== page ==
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On Wednesday, November 22nd, OpenAI CTO Mira Murati sent a letter to employees. The letter detailed a project known internally as Q* (Pronounced Q-Star) or Q-Learning. This project was purported to be “one factor among a longer list of grievances by the board leading to Altman’s firing”, and could help accelerate the learning rate of mathematical models towards AGI (Artificial General Intelligence). So, how does Q-Learning work, and what controversy (reportedly) led to the firing of OpenAI CEO Sam Altman?
OpenAI CTO Mira Murati and the internal letter to staff
Q* and Q-Learning are trending today due to references made by OpenAI’s Chief Technology Officer, Mira Murati, on Wednesday, November 22nd. It’s expected that this technology could be an ingredient for achieving AGI, or Artificial General Intelligence. As a result, a “lack of consistently candid communication” about such a world-changing development played a part in the board’s decision to fire OpenAI CEO Sam Altman, according to an internal letter sent out by Murati to OpenAI employees.
What are project Q* and its Q-Learning algorithm?
To date, Q* and Q-Learning are being used synonymously. With very little documentation and few official references to these terms, we’re unable to definitively differentiate them. However, it’s possible that Q* is an internal project name, in reference to the optimal solution of a Bellman equation (which we’ll return to later). Q* may also be the name of a corresponding AI model yet to be announced by OpenAI, or at least a working title thereof. By contrast, Q-Learning is a mathematical concept. The Q-Learning algorithm will be a formula used in this project and AI model.
Names aside, Q-Learning refers to a formula used in a machine learning algorithm capable of “grade-school” level mathematics and is hoped to surpass OpenAI’s GPT-4 model in that field. It approaches math problems using a machine learning technique called reinforcement learning, wherein rewards are given for correct or optimal actions, and punishment is given for incorrect or suboptimal actions. Machines can learn the shortest path (shortest route) to an expected reward through exploration of all possible paths, finding a more optimal route through trial and error, and achieving an optimized state over time, making better decisions each time.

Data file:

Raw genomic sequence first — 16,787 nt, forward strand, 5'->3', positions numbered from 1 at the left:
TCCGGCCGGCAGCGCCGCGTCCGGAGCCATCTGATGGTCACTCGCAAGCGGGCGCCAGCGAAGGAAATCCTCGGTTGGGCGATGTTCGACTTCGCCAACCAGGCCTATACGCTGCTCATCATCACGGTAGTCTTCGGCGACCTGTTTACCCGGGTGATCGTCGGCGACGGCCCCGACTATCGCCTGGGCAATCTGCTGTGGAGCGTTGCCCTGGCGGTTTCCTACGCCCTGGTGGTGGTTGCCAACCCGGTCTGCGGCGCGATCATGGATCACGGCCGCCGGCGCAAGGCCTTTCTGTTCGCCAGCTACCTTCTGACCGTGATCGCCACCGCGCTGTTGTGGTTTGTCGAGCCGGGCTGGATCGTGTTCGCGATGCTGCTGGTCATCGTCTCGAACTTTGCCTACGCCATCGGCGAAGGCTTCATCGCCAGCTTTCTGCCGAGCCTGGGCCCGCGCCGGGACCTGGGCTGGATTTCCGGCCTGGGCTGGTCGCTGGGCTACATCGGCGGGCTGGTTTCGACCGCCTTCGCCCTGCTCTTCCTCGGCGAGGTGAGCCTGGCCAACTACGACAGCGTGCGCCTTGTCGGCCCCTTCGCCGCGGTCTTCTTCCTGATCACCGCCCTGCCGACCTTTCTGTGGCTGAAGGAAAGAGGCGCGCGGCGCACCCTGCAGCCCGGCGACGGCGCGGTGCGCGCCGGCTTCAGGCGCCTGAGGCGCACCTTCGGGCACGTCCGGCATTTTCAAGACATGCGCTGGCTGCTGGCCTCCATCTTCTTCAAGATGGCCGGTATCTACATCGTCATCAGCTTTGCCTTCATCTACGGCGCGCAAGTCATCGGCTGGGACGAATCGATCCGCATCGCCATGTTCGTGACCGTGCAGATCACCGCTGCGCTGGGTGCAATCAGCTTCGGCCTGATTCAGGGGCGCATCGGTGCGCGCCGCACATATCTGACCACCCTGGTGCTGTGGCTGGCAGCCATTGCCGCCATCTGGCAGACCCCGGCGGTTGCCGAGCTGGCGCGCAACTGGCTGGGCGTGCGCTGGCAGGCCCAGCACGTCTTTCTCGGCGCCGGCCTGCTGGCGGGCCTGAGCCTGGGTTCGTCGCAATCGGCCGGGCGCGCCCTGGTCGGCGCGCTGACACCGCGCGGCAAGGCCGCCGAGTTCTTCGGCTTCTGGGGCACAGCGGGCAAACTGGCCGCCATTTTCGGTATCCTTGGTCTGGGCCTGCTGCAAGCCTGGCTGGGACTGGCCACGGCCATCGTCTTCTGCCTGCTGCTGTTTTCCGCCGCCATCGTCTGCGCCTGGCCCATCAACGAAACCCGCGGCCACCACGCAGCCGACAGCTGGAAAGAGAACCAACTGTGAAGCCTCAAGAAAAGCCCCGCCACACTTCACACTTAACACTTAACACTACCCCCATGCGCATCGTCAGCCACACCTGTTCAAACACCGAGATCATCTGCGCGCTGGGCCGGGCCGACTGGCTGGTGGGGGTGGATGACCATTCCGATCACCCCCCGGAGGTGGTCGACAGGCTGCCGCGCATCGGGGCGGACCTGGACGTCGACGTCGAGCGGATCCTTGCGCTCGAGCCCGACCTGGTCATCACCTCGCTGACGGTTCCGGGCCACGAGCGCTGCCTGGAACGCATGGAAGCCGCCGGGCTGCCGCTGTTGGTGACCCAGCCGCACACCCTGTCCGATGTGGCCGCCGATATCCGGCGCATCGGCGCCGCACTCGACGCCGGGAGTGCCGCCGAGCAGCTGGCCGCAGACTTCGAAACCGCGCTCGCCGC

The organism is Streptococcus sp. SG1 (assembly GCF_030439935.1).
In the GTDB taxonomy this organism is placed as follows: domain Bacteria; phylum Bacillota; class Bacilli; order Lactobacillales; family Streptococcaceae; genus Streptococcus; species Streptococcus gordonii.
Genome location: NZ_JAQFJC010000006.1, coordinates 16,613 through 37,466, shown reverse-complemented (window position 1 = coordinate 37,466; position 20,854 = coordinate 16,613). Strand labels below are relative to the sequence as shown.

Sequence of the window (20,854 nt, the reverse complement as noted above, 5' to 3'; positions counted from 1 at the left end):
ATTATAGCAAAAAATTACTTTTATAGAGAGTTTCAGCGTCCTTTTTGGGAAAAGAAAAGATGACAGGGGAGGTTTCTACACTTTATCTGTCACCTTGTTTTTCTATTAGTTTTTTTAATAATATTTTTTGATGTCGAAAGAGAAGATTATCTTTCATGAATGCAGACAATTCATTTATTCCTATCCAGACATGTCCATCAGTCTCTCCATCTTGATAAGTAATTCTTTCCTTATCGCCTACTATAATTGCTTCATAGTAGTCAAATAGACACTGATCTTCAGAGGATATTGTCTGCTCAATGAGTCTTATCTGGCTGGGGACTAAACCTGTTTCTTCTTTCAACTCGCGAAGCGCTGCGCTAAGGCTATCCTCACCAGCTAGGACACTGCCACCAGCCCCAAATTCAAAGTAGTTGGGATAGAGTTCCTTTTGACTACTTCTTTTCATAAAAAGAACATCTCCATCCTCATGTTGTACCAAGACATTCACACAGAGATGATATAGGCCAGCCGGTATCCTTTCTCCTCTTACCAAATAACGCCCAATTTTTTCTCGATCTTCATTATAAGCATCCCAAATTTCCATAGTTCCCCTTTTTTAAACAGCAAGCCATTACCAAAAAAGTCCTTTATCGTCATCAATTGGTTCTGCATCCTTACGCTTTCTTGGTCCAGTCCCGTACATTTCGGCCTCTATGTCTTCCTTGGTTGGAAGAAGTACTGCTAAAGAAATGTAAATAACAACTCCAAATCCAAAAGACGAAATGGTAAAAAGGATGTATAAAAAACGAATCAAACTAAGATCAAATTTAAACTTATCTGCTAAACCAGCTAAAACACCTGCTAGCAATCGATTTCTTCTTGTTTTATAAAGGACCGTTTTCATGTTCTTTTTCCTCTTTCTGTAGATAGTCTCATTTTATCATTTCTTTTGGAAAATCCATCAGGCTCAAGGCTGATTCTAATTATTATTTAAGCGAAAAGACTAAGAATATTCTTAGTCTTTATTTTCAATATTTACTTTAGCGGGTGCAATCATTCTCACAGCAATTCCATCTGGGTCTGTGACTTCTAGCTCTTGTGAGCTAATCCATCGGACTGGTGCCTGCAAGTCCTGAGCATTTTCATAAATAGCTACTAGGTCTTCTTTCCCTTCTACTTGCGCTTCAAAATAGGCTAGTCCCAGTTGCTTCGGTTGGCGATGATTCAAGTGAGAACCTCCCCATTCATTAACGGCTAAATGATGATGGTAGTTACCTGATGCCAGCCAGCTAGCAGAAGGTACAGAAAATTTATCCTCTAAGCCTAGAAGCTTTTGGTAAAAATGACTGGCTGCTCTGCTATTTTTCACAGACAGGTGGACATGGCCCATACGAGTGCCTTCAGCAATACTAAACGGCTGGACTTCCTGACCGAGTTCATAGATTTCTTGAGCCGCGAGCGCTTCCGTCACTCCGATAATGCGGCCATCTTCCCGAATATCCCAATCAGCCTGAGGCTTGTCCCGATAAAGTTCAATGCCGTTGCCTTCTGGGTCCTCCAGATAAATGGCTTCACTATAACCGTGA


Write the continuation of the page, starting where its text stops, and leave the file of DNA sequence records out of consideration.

But how does this all relate to Q*? Q-values, also known as action values, allow us to put a number value on the effectiveness of a given action at a given time. Storing this value in a Q-table, alongside all other Q-values, a machine can objectively decide the effectiveness of that action, and as a result, the highest number is the most optimal solution found (so far or at a given time) by that algorithm.
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The Bellman equation – OpenAI’s reinforcement learning algorithm for artificial intelligence
In mathematics, Q is used to denote a rational number, or “a number that can be expressed as the quotient or fraction of two integers”. OpenAI’s use of Q* may refer to the Optimal Value Function in the Bellman Optimality Equation. In other words, Q* is the optimal solution (by definition) of an efficiency optimization algorithm. It’s not hard to see how efficiency optimization relates to the work of OpenAI.
The Bellman equation is a formula that allows us (or a machine) to make the best-informed decision at each stage of a multi-stage process. Named after Richard E. Bellman, the award-winning Brooklyn-born mathematician, helps to find a solution to a complex, multi-stage problem, by making the best decision at each stage, given what is known at that given stage. The person (or computer) running the algorithm can plug in a priority, which is called the objective function, such as “minimizing travel time, minimizing cost, maximizing profits, maximizing utility” etcetera. The algorithm will then dictate the best possible actions to take to achieve the desired result.
What is a Bellman equation?
A Bellman equation may be written as Vπ(s) = R(s,a,s’) + γ ∑ P(s’|s,a) Vπ(s’)
Q* plays a role in this equation, where Q* is the ‘Optimal Function’, S stands for ‘State’ and A refers to ‘Action’ in q∗(s′, a′)
q∗(s′, a′) is a state-action pair, fundamental to any Bellman equation, when moving from a current state (or given state) to the next state in a process.
This concludes our maths lesson because I’m not the mathematician required to explain any of this.
We will surely hear more about this mysterious ‘project Q*’ in the near future (and sooner than OpenAI intended, no doubt). This is all there is to know about how OpenAI is pushing “the veil of ignorance back and the frontier of discovery forward” for Q-Learning, and its machine learning applications in AI. Perhaps Sam Altman will return with more power to reveal this secretive project soon. When OpenAI finally releases this new mathematical mode, you’ll hear about it here first!